Monday, September 29, 2008

Car Free, For Reals

I did not have to move my car for street cleaning this morning because I no longer own a car! I signed the DMV liability release and parted with the keys yesterday. I spent the first 22 years of my life without owning a car, but quickly let my self feel like it was a necessity once I finally had one.

Falling into the fold of cycling culture in Los Angeles made me realize again, that I don't really need a car. With combination of bicycle, walking, skating, bus and train, I can get where I need and want to go just fine. Without the costs and stress of driving, and with the health benefits of an active lifestyle. Not to mention the benefits to the environment and society.

Oh and parking, that was the worst for me. I hate searching for parking spaces.


Browne said...

Great!! Car FREE is awesome. Now on to me. You are bike guy. I need a new bike. I want it to be light and not 5000 dollars and I prefer it be cute too. Cute is a big deal to me, though light is most important. I want to incorporate cycling more into my mass transit commute and the bike I have now is too heavy and owing to that I don't use it as much as I can.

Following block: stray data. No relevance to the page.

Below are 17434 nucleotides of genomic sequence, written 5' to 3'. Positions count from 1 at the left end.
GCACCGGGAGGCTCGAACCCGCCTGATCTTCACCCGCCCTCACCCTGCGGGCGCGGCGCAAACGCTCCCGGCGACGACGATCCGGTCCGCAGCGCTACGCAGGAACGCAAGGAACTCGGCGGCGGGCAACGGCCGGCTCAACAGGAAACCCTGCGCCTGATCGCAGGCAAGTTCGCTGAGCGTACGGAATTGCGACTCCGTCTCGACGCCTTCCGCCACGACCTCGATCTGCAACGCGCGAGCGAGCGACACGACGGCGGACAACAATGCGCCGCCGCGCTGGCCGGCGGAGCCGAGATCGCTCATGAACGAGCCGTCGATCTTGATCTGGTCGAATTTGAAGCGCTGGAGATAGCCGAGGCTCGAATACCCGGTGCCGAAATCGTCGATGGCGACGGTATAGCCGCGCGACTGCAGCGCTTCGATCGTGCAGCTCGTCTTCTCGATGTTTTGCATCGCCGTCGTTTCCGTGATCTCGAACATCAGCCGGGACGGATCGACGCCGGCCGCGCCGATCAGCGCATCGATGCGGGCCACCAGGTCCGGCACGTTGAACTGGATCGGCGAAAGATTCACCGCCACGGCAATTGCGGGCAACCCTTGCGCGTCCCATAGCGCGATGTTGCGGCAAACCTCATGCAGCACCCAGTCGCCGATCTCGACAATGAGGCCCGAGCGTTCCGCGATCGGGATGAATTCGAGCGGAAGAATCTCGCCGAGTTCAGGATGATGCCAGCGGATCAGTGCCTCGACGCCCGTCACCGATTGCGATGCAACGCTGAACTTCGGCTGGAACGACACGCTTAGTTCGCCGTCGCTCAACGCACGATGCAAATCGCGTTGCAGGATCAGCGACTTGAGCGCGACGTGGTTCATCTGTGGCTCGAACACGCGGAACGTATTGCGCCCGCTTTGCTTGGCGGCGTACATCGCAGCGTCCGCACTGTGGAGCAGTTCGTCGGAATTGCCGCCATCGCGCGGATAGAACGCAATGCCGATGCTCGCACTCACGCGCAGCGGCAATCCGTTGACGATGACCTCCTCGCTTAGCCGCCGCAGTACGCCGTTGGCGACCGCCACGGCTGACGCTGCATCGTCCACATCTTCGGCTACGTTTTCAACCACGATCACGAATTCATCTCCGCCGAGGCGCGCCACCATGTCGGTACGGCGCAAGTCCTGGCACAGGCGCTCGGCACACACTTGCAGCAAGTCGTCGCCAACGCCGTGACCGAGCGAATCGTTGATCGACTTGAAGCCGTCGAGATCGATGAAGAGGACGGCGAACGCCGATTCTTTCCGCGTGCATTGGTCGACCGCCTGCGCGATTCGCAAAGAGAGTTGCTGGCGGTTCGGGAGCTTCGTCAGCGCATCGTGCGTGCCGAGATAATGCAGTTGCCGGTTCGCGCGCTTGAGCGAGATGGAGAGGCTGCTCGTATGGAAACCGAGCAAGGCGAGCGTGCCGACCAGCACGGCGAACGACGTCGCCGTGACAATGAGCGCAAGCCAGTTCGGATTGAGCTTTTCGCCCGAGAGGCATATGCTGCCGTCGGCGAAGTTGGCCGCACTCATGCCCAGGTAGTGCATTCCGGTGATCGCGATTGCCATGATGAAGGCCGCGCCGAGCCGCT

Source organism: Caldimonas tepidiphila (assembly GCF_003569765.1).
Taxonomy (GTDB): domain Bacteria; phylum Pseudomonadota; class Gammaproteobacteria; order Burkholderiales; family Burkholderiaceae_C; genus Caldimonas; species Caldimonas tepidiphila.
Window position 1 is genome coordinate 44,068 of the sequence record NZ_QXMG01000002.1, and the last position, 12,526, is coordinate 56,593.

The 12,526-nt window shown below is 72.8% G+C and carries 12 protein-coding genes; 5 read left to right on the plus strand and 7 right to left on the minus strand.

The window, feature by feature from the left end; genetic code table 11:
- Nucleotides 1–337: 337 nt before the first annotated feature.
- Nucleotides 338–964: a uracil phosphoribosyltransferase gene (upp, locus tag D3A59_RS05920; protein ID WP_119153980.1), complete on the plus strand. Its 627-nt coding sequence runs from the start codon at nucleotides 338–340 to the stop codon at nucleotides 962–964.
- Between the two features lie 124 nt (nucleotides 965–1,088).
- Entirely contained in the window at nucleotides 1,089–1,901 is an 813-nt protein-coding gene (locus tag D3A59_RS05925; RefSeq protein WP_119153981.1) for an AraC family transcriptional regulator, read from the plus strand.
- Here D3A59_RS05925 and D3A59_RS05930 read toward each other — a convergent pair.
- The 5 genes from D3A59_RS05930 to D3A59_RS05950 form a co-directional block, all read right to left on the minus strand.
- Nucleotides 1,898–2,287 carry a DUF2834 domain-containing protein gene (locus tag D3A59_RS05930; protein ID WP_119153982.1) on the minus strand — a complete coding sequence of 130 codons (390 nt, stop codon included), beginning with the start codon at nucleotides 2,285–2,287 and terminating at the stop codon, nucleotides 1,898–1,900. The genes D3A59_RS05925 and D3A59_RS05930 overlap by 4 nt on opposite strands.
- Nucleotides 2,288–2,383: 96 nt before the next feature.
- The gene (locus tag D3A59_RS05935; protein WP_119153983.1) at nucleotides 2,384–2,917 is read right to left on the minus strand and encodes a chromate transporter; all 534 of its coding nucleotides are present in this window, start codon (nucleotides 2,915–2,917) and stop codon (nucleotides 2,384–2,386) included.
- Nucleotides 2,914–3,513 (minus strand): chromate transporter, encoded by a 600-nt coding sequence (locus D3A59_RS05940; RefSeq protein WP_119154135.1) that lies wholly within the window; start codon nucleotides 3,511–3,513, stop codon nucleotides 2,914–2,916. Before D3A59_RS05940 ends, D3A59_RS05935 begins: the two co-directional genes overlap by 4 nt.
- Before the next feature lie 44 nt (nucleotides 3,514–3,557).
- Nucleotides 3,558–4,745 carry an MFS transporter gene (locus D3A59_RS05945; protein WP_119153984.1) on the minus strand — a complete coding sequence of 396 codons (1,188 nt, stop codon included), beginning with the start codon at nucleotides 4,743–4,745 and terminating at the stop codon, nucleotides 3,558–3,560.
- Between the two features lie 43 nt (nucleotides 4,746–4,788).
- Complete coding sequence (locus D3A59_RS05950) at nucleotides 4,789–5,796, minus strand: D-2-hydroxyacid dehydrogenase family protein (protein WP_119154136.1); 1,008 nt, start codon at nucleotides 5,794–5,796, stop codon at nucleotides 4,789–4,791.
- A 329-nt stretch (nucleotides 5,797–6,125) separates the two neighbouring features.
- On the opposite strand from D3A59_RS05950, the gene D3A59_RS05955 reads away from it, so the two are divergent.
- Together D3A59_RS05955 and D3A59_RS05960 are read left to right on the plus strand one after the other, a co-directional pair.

Where should I go?

Gary said...

My personal favorite shop is Cynergy in Santa Monica, since it is quality and pretty much walking distance to me. REI may be worth looking at as well for their Novara branded bikes which are often less expensive then equivalent bikes from other brands while still being quality components.

You mention incorporating cycling into other mass transit use. Due to the high demand of bike racks on buses at peak times, and limited standing room for bikes on trains also during peak times, full size bikes can be difficult. You may want to consider a folding bike if regular mixed transit use is a high priority for you. Dahon is the most prominent maker of folding bikes I am familiar with. Not sure how define cute, but small things say cute to me and these bikes have small wheels.

For more to give more specific advice I'd kind of need to know more about what you are looking for. Being light and less then 5 grand is not enough to go on.

Choosing the right bike for someone is a pretty involved deal, compared to say buying a pair of shoes. REI actually has a pretty decent article on choosing a bike on their website.

Dahon folding Bikes:

Hope that helps some.

browne said...

I go a variety of places, but luckily I live in downtown, so often I'm the first person on the bus, since for some odd reason downtown is viewed as downtown...haha...

I don't do in road biking or anything. I'm slightly paranoid about riding in the street, because I have been hit two times (my fault both times). I should probably take a class or something.

I am a freelancer. I am almost never on the bus during rush hour traffic. My business takes place frequently in South LA, Downey, Compton, but I also go to the Eastside (BH, LH...) on the weekends I'm mainly around downtown or Silver Lake or Los Feliz (downtown I currently just walk, I'd rather bike it would be faster also if I had a better/lighter bike I would ride into Silver Lake and Los Feliz, because if I got tired I would have the bus option).

Distance mostly I go five miles or so..